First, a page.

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City of Sydney sign on a street about 'Possible asbestos'
Photograph: Alice Ellis for Time Out

More than 5 months after asbestos was discovered in Sydney, sites are still contaminated

An update on asbestos-mulch gate (though not that much has happened)

Winnie Stubbs
Written by
Winnie Stubbs

Back in January and February of this year, an environmental disaster we're now referring to as "asbestos-mulch gate" took Sydney by storm, when asbestos-contaminated mulch was discovered in public spaces across Sydney, including schools and parksSince the initial blow-up (which led to the cancellation of the Mardi Gras Fair Day), the list of contaminated sites rose rapidly, with contaminated mulch found at 36 locations across the city by mid-February, and at 75 sites by early-March.

Now, almost halfway through the year (we don’t believe it either), several sites have been cleared of the harmful substance, but the clean-up operation is still ongoing – with sections of parks, streets and other outdoor spaces across the city still fenced off from public access.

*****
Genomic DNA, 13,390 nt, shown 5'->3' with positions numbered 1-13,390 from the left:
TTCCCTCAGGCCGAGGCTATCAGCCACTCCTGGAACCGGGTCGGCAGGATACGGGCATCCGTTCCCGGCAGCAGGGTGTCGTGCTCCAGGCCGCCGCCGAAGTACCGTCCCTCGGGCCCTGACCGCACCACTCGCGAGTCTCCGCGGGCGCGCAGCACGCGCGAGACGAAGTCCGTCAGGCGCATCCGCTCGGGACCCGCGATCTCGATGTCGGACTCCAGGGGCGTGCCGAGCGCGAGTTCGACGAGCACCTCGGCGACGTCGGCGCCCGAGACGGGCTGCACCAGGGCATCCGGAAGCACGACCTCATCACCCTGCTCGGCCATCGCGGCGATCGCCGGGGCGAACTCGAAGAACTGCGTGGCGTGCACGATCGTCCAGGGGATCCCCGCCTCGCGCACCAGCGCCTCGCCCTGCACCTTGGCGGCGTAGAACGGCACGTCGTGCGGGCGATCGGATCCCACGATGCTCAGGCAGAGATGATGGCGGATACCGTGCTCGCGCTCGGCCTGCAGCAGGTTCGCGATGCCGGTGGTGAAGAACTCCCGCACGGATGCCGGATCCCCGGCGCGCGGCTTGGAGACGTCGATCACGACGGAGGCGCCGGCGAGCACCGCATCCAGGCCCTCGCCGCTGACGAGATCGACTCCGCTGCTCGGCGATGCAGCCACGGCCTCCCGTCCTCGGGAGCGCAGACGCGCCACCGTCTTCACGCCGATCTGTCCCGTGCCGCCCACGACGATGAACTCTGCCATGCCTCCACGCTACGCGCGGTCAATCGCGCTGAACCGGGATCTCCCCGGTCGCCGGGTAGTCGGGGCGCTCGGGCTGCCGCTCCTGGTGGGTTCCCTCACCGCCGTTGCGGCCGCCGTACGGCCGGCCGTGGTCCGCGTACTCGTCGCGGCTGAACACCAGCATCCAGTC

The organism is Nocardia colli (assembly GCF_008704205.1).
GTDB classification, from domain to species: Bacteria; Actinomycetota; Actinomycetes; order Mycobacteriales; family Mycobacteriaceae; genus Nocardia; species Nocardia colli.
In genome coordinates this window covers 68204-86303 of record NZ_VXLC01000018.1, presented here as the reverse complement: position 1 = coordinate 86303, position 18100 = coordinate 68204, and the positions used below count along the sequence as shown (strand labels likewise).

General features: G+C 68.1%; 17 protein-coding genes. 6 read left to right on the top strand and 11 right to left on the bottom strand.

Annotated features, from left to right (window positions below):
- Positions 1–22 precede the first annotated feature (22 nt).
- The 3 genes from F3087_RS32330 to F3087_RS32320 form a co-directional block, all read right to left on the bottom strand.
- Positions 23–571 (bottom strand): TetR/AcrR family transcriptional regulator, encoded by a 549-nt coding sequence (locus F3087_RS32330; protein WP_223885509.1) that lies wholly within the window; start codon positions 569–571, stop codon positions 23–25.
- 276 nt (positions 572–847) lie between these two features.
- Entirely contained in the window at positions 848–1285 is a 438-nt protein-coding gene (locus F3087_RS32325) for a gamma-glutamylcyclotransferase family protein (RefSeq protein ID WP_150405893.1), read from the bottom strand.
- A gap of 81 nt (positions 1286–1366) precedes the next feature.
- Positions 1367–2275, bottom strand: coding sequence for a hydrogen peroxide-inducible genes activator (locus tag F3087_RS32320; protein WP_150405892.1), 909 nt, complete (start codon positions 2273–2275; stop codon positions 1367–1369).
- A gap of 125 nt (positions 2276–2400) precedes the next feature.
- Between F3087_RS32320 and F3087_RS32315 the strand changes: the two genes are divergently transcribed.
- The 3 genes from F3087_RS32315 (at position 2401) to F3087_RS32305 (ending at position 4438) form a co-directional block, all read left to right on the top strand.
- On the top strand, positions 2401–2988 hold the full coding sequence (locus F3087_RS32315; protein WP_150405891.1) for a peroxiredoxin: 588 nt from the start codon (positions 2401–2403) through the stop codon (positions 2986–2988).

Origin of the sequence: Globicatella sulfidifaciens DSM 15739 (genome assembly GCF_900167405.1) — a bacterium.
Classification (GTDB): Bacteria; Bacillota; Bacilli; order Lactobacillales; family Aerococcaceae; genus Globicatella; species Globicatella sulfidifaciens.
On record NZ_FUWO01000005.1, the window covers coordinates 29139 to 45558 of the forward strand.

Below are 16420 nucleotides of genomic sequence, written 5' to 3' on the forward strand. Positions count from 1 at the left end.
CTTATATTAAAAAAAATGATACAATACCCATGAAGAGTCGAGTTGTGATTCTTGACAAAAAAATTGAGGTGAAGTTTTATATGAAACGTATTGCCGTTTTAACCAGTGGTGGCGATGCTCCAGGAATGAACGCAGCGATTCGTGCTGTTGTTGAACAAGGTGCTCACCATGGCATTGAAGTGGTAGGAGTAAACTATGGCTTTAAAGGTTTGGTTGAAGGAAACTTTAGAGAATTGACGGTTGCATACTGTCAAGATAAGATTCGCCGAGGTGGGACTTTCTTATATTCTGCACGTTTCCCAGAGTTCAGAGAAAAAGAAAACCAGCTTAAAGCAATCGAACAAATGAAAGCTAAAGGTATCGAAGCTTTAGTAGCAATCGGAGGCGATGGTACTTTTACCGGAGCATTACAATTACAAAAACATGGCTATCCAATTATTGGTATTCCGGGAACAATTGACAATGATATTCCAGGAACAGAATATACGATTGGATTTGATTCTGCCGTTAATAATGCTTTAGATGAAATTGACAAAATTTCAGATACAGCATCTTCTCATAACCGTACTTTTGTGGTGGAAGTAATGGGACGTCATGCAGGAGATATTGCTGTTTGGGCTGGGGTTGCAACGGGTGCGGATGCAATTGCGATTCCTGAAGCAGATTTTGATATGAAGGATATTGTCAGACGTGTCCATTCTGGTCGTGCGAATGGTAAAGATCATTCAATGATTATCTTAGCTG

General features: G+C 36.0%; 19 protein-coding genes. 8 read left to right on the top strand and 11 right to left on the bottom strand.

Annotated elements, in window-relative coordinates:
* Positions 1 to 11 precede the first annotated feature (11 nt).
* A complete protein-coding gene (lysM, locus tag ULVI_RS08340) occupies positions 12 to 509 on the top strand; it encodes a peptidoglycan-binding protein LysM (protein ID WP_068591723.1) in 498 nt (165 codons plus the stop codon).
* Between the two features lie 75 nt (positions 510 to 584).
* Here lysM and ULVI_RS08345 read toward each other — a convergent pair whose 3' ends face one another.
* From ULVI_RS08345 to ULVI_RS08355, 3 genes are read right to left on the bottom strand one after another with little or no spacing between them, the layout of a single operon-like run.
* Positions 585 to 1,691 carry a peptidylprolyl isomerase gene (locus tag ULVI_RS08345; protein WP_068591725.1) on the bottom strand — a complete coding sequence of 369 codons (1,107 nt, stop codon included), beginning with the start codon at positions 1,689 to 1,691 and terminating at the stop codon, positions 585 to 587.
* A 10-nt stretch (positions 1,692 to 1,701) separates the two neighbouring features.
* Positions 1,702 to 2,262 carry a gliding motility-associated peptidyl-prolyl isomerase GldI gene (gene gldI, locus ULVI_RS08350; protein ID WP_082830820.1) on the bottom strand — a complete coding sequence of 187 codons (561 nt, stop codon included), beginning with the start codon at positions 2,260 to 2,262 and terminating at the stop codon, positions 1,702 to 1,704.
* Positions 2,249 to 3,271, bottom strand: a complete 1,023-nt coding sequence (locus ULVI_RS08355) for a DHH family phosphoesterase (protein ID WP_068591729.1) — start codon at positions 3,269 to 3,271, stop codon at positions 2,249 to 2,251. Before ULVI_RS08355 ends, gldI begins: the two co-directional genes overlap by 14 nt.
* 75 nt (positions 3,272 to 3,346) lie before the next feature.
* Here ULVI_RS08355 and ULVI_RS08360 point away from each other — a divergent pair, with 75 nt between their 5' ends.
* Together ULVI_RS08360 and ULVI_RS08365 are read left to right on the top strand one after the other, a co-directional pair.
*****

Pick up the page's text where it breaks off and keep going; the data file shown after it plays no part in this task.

Currently, clean-up efforts are complete in North Rosebery Park (in Rosebery), Pyrmont’s Pirrama Park, Harmony Park in Surry Hills, certain parts of Glebe’s Bicentennial Park and Wood Street Lands in Forest Lodge. In all but one of these sites, friable asbestos was detected: asbestos that’s loose and therefore more likely to be inhaled.

Clean-up operations are still underway at sites across Sydney, including Observatory Hill, Jubilee Park and Wentworth Park (both in Glebe) and other areas of Bicentennial Park. Where asbestos has not been removed, fences and signs remain in place, with the City of Sydney listing other contaminated sites on their website; including Munn Reserve at Millers Point, Pyrmont’s Giba Park and Belmore Park in Haymarket.

In response to the time taken on the clean-up operation, a spokesperson for the Environment Protection Authority told The Sydney Morning Herald: “Once we have established the status of clean-up works at all sites, we will work with landowners to establish a reasonable timeframe for completing works […] Where landowners fail to clean up sites in a timely manner, the EPA may consider regulatory action.”

Those concerned about potential asbestos exposure are encouraged to contact the Environment Line on 131 555, which is open 24 hours a day, seven days a week. You can learn more about the investigation and view an up-to-date list of contaminated sites over here.

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